This morning the Federal Circuit released three precedential opinions. In the first, the court vacated a preliminary injunction and remanded a patent case appealed from the District of Nebraska. In the second, the Federal Circuit affirmed a judgment in a government contract case appealed from the Court of Federal Claims. In the third, the Federal circuit affirmed a judgment in a patent case appealed from the Western District of Tennessee. The Federal Circuit also released two nonprecedential opinions. In the first, the court reversed-in-part, vacated-in-part, and remanded a patent case appealed from the District of Utah. In the second, the Federal Circuit affirmed another judgment in a patent case, this one appealed from the Southern District of Indiana. Here are the introduction to the opinions.
Lite-Netics, LLC v. Nu Tsai Capital LLC (Precedential)
Lite-Netics, LLC competes with Nu Tsai Capital, LLC d/b/a Holiday Bright Lights (HBL) in the market for holiday string lights. Lite-Netics brought a patent-infringement action against HBL in the United States District Court for the District of Nebraska. It also sent two notices, one before filing suit and one after, to its customers (in particular, stores that sell the lights), some of which were also HBL customers, informing them of allegedly infringing competitors in the market and stating Lite-Netics’s intent to enforce its patent rights. Lite-Netics did not name such competitors in the first notice, but in the second notice, it identified HBL as an allegedly infringing competitor. After the second notice was sent, HBL, in the infringement action, simultaneously filed counterclaims, including for state-law torts, and moved for a temporary restraining order and a preliminary injunction, based on two of the statelaw counterclaims, against certain speech by Lite-Netics about its patents. The district court issued a preliminary injunction that bars Lite-Netics from suggesting that HBL is a patent infringer, that HBL has copied Lite-Netics’s lights, or that HBL customers might be sued. Lite-Netics appeals the district court’s preliminary injunction against its patent-related speech. We hold that the district court abused its discretion in issuing the preliminary injunction because the applicable speech-protective legal standards are not met.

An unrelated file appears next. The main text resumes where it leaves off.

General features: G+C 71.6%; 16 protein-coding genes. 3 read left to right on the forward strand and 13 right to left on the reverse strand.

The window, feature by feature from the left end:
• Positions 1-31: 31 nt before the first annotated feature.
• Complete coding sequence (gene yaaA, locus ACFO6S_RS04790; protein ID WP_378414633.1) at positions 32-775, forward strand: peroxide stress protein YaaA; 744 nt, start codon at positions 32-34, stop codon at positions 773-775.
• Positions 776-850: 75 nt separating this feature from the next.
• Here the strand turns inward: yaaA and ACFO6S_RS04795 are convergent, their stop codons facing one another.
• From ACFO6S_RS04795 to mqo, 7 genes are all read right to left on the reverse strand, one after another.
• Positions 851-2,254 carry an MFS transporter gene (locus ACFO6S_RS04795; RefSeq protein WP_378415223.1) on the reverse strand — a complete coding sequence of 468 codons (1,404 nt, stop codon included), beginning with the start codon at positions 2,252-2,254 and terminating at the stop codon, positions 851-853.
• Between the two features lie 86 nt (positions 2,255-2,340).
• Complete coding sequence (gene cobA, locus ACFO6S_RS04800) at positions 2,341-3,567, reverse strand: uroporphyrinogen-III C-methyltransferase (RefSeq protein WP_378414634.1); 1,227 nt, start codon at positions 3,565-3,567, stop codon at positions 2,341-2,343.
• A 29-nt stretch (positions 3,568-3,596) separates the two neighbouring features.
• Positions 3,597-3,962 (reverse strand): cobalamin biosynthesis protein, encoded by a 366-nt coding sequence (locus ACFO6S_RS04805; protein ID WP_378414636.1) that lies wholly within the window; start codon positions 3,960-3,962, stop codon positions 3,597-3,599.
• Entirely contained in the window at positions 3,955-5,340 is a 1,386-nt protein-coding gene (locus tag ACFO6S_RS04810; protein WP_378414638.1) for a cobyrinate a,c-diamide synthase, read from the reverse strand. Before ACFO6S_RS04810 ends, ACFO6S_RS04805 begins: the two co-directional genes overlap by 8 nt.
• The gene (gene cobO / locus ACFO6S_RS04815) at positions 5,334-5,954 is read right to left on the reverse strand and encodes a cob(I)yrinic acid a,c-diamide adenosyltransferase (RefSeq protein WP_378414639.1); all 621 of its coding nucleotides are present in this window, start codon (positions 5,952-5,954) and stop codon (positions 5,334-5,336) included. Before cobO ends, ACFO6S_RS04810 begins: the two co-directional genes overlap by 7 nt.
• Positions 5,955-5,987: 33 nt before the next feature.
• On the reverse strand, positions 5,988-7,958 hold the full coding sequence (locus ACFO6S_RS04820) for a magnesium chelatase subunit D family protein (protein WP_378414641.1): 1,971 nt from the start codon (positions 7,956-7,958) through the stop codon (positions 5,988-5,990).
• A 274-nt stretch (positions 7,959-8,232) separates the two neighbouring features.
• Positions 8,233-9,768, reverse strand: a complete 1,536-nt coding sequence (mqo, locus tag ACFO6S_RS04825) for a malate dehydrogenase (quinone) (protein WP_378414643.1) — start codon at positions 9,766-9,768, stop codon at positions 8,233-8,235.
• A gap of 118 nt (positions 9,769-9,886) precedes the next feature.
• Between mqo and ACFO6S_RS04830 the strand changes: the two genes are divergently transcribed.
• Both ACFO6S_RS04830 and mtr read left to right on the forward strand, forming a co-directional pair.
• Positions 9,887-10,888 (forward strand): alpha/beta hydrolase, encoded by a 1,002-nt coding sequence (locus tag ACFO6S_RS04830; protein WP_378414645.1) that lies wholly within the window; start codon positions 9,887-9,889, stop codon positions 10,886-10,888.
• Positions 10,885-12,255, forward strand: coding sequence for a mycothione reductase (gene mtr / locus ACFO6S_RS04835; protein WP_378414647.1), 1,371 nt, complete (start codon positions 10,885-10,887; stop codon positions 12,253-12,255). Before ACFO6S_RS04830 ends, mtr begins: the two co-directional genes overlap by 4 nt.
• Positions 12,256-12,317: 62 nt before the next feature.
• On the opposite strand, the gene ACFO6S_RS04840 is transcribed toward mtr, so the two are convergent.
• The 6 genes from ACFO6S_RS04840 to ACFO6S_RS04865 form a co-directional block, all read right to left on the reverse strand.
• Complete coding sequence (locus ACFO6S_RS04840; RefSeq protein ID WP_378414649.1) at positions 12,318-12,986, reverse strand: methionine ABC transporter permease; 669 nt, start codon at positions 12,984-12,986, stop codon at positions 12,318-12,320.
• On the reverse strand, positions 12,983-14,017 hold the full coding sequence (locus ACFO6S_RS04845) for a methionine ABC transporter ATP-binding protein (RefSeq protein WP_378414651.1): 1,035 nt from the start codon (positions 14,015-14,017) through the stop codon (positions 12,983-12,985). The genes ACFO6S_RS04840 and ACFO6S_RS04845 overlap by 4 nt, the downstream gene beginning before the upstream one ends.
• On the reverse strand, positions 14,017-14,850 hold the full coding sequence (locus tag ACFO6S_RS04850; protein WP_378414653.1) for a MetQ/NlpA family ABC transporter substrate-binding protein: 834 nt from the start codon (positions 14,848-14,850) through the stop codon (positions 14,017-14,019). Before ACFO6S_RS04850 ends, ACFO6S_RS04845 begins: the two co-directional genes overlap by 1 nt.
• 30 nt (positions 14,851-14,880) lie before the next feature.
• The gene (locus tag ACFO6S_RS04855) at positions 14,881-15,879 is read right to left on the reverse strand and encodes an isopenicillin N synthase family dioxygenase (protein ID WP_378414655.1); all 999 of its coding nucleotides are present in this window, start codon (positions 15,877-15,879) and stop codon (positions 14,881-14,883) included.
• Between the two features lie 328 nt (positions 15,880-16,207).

Indiana Municipal Power Agency v. United States (Precedential)
On appeal is the Court of Federal Claims’ judgment that sequestration applies to reduce government payments for Build America Bonds and that Appellants do not have a contractual right to these payments. We affirm and adopt the trial court’s reasoning.
Hawk Technology Systems, LLC v. Castle Retail, LLC (Precedential)
Appellant Hawk Technology Systems, LLC sued Appellee Castle Retail, LLC in the Western District of Tennessee for patent infringement based on Castle Retail’s use of security surveillance video operations in its grocery stores. Castle Retail moved to dismiss under Federal Rule of Civil Procedure 12(b)(6) for failure to state a claim. It argued that the asserted patent claims were directed to ineligible subject matter and therefore invalid under 35 U.S.C. § 101. The district court granted the motion. It found that the patent claims were directed to the abstract idea of storing and displaying video and failed to provide an inventive step that transformed that abstract idea into a patent-eligible invention. The district court entered judgment dismissing Hawk’s case. Hawk appeals. For the reasons below, we affirm.
C.R. Bard, Inc. v. Medical Components, Inc. (Nonprecedential)
Plaintiffs-Appellants C.R. Bard Inc. and Bard Peripheral Vascular, Inc. appeal a decision from the United States District Court for the District of Utah finding the asserted claims for three asserted patents ineligible under 35 U.S.C. § 101. Defendant-Cross-Appellant Medical Components, Inc. cross-appeals a decision from the same court, also finding the asserted claims of its asserted patent ineligible under § 101. Because the district court’s opinions are contrary to our binding precedent in C R Bard Inc. v. AngioDynamics, Inc., we reverse the district court’s opinion in the lead appeal (22-1136) and vacate and remand the district court’s opinion in the cross-appeal (22-1186).
Neuroptics, Inc. v. Brightlamp, Inc. (Nonprecedential)
NeurOptics, Inc. and Brightlamp, Inc. do not agree on whether they agreed. So now they are litigating over whether they should continue litigating. Because we agree with the district court that the parties entered into a binding settlement agreement, we affirm that court’s dismissal of this patent infringement case – notwithstanding our disagreement with the district court as to the scope of the parties’ settlement.